In the spring of 2013, several dozen community leaders from business, nonprofits, neighborhood associations, government, education, and philanthropy gathered to consider the successes of Greenville county’s past and discuss what was needed to continue and expand that success for all residents. It was clear that philanthropy had played a significant role in points of pride, such as the Peace Center, Falls Park, the Governor’s School, and the conservation of lands on the Blue Ridge Escarpment.
But participants also felt that traditional philanthropy would not be enough to address the challenges of the future. With South Carolina consistently falling at the bottom of the United States in philanthropic assets per capita and with few dollars coming into our community from national funders, the leaders present acknowledged the importance of collaboration of philanthropists with each other and with people from different sectors to solve our thorniest problems and seize on our greatest potential.
One-on-one follow up meetings with 18 funders, representing family foundations, corporate funders, community giving programs, and independent foundations revealed three potential goals of a new partnership in philanthropy.
Networking. Most funders pointed out that philanthropy in Greenville County has been somewhat solitary work. Trustees of family foundations typically thought about philanthropy just a few times a year. Most foundations in the area had no or few staff members, so they didn’t have colleagues with whom to interact. Corporate funder staff members often handled philanthropy as one of several roles and were often the only people in their organizations to do so. Just getting together with other people to share ideas and information would be beneficial.
Education. Because of the lean human resource structure in Greenville County philanthropy, funders had little opportunity to learn about community issues and organizations or about cutting edge grantmaking practice. As one family foundation trustee said, “I would love to spend most of my time visiting the great nonprofits here, but I have my own job outside of philanthropy to do.” Another trustee said he knew there were national conferences on philanthropy to attend, but he couldn’t justify taking the time and money to go – especially if he couldn’t be sure the content would be helpful. All desired an easier way for funders to learn about community issues and organizations and best practices in philanthropy.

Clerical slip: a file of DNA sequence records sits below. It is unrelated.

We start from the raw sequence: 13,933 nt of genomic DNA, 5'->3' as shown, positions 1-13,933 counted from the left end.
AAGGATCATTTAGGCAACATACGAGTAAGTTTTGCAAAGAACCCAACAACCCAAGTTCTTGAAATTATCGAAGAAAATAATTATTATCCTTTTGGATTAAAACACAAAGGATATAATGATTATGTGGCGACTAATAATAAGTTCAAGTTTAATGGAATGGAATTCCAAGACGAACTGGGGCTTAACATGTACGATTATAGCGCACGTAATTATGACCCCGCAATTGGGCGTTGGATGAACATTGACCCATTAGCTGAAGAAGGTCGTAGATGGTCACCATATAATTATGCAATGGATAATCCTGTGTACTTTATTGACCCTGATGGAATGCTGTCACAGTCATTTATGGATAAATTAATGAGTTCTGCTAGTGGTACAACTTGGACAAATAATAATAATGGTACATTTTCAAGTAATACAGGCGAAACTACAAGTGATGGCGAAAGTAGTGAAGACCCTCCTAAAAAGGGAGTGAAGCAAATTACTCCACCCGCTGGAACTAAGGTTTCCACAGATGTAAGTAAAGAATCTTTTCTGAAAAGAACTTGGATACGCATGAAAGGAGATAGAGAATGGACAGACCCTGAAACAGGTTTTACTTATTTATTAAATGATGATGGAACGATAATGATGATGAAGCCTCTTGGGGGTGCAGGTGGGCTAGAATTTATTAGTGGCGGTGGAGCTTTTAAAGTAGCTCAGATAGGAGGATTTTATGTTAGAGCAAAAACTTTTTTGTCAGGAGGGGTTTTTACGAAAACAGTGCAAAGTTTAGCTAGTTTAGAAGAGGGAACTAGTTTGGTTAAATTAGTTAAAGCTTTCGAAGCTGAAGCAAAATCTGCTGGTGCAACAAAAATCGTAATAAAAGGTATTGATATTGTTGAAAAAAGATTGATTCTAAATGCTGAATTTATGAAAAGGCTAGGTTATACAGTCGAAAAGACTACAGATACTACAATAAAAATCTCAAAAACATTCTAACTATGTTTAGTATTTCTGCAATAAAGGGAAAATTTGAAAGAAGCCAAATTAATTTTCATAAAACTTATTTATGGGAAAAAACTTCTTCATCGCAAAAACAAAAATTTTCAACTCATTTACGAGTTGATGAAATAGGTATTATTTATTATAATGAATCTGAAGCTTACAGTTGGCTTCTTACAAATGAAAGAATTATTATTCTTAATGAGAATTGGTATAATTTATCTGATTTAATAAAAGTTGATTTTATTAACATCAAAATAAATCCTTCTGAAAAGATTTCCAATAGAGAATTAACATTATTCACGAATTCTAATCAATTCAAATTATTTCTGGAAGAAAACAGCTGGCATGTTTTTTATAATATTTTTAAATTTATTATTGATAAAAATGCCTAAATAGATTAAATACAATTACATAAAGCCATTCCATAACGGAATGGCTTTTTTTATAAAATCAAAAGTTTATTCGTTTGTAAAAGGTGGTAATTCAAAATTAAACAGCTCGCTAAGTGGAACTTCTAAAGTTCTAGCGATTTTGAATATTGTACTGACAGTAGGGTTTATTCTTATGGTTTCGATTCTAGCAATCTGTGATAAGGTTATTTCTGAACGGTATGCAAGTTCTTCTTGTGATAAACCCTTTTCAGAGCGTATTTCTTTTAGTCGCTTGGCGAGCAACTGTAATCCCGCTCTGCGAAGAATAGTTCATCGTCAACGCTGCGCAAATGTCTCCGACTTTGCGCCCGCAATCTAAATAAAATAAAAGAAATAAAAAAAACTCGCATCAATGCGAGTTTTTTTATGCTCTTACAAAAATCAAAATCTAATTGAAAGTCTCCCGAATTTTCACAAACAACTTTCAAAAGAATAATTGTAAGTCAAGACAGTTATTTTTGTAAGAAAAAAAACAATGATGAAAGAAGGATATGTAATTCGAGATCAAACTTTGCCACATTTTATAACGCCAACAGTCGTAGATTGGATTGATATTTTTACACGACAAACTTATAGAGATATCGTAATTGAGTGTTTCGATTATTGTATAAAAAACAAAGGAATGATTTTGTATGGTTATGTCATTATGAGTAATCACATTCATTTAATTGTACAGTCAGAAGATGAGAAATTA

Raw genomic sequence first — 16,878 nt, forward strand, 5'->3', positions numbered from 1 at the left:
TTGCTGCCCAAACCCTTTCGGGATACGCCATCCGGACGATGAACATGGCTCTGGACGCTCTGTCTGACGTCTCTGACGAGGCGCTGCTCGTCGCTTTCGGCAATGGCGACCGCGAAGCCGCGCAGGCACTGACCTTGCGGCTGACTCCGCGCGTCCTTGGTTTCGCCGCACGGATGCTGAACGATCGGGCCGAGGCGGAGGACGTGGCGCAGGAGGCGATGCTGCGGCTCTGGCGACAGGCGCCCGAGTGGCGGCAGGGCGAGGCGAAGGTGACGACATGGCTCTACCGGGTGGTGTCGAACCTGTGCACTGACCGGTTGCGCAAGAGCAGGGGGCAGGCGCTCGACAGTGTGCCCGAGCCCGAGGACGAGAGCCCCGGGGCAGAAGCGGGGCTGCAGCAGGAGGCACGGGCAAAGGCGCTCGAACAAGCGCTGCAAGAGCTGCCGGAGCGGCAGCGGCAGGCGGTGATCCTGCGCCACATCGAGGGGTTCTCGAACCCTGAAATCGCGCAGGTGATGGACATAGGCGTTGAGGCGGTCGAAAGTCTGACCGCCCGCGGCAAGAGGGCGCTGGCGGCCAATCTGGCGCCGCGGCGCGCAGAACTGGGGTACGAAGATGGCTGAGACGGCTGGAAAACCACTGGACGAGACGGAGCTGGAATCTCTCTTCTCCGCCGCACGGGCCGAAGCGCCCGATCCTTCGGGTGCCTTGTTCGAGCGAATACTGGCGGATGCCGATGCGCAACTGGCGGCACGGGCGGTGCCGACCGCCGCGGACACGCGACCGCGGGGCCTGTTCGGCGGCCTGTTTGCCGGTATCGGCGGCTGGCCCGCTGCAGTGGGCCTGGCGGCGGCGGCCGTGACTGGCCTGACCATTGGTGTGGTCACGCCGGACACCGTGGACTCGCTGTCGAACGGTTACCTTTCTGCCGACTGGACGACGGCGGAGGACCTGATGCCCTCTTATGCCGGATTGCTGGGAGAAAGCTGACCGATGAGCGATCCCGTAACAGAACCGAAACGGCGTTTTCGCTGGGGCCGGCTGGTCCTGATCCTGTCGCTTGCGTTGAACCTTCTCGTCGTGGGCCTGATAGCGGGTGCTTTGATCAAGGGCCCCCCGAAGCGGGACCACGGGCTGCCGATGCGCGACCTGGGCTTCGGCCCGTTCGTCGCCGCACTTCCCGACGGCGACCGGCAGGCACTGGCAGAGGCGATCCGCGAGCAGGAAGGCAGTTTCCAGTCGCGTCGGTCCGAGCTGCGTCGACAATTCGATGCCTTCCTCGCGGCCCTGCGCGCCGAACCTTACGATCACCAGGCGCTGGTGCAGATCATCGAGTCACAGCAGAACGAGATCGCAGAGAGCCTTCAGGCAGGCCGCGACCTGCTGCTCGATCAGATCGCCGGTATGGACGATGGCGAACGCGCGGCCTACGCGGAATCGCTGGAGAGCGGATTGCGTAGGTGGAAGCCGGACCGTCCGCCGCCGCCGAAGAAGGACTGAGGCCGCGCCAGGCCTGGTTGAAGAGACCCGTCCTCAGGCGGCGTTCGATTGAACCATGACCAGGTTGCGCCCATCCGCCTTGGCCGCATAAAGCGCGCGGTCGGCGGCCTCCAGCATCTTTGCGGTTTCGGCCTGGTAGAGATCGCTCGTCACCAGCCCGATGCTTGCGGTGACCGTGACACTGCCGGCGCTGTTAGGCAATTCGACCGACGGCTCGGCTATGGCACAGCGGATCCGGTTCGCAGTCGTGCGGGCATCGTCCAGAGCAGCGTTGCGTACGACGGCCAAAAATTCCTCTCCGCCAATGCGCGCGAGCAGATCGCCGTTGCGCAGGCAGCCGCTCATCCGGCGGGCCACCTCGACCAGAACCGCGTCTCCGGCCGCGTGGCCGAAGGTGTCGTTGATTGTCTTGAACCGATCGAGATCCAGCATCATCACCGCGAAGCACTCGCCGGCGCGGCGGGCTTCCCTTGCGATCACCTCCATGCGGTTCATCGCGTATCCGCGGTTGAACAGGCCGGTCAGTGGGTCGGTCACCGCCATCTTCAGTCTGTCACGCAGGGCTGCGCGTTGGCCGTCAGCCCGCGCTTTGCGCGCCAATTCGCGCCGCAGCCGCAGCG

Collaboration. All funders supported the idea of collaboration, but firmly declared their desire to preserve autonomy in funding guidelines and processes. A few mentioned collaborations from other communities, such as a funder directory, a capital campaign directory, and efforts to pool funding to help with local emergencies. One funder captured the spirit with the statement, “If we don’t start at least getting together, we will never be able to collaborate.”
So with those three goals, the Greenville Partnership for Philanthropy held its first meeting in July 2014.
Networking. Over the last four years, GPP has hosted forty meetings for those in philanthropy as well as for nonprofit executives and trustees, governmental leaders, and leaders of faith communities. We’ve served more than a thousand lunches to members and guests interested in getting to know each other and learning about our community and philanthropy. One hundred representatives from local funders have attended.
The landscape of relationships in philanthropy has changed as a result of GPP. Now, funders and nonprofits know each other and can pick up the phone to discuss an applicant, issue, or opportunity. These relationships have led to collaborations both within and outside of GPP.
In 2017, GPP participants defined eligible members as any organization providing $50,000 or more per year to two or more nonprofit organizations located in Greenville County, SC and who are committed to working with other members to improve the quality of life in our community.
Education. GPP’s meetings aim to inform funders on issues in the community, best practices in grantmaking, and more timely, specific topics. Each year, funders may attend six regular membership meetings as well as special meetings and events. Click for a full list of meeting topics and summaries. Topics have included: